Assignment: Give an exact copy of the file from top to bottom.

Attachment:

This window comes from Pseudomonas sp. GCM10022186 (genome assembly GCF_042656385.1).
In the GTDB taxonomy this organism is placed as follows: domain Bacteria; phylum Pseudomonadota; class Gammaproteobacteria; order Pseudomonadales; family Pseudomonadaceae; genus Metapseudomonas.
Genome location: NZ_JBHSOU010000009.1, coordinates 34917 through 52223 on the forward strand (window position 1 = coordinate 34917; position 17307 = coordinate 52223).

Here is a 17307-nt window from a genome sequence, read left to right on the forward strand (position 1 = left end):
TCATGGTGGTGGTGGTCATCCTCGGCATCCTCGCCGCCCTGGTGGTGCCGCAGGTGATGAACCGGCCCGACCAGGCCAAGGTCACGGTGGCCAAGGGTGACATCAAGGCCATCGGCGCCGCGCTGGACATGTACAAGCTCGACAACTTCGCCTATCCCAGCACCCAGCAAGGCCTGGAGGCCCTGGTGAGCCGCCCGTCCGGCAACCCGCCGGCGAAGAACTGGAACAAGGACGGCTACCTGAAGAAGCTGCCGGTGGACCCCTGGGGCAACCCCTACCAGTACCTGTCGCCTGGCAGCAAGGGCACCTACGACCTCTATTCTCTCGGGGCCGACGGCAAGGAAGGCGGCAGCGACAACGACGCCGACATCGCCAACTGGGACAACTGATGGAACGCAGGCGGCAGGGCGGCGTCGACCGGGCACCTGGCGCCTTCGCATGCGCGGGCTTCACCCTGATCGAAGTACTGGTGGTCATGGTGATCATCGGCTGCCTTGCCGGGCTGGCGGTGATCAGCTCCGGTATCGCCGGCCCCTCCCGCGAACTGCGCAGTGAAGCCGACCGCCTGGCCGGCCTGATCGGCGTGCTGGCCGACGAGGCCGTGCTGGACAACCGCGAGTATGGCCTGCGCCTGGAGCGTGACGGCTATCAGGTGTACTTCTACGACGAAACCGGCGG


This window comes from Pseudomonas sp. GCM10022186 (genome assembly GCF_042656385.1).
In the GTDB taxonomy this organism is placed as follows: domain Bacteria; phylum Pseudomonadota; class Gammaproteobacteria; order Pseudomonadales; family Pseudomonadaceae; genus Metapseudomonas.
Genome location: NZ_JBHSOU010000009.1, coordinates 34917 through 52223 on the forward strand (window position 1 = coordinate 34917; position 17307 = coordinate 52223).

Here is a 17307-nt window from a genome sequence, read left to right on the forward strand (position 1 = left end):
TCATGGTGGTGGTGGTCATCCTCGGCATCCTCGCCGCCCTGGTGGTGCCGCAGGTGATGAACCGGCCCGACCAGGCCAAGGTCACGGTGGCCAAGGGTGACATCAAGGCCATCGGCGCCGCGCTGGACATGTACAAGCTCGACAACTTCGCCTATCCCAGCACCCAGCAAGGCCTGGAGGCCCTGGTGAGCCGCCCGTCCGGCAACCCGCCGGCGAAGAACTGGAACAAGGACGGCTACCTGAAGAAGCTGCCGGTGGACCCCTGGGGCAACCCCTACCAGTACCTGTCGCCTGGCAGCAAGGGCACCTACGACCTCTATTCTCTCGGGGCCGACGGCAAGGAAGGCGGCAGCGACAACGACGCCGACATCGCCAACTGGGACAACTGATGGAACGCAGGCGGCAGGGCGGCGTCGACCGGGCACCTGGCGCCTTCGCATGCGCGGGCTTCACCCTGATCGAAGTACTGGTGGTCATGGTGATCATCGGCTGCCTTGCCGGGCTGGCGGTGATCAGCTCCGGTATCGCCGGCCCCTCCCGCGAACTGCGCAGTGAAGCCGACCGCCTGGCCGGCCTGATCGGCGTGCTGGCCGACGAGGCCGTGCTGGACAACCGCGAGTATGGCCTGCGCCTGGAGCGTGACGGCTATCAGGTGTACTTCTACGACGAAACCGGCGG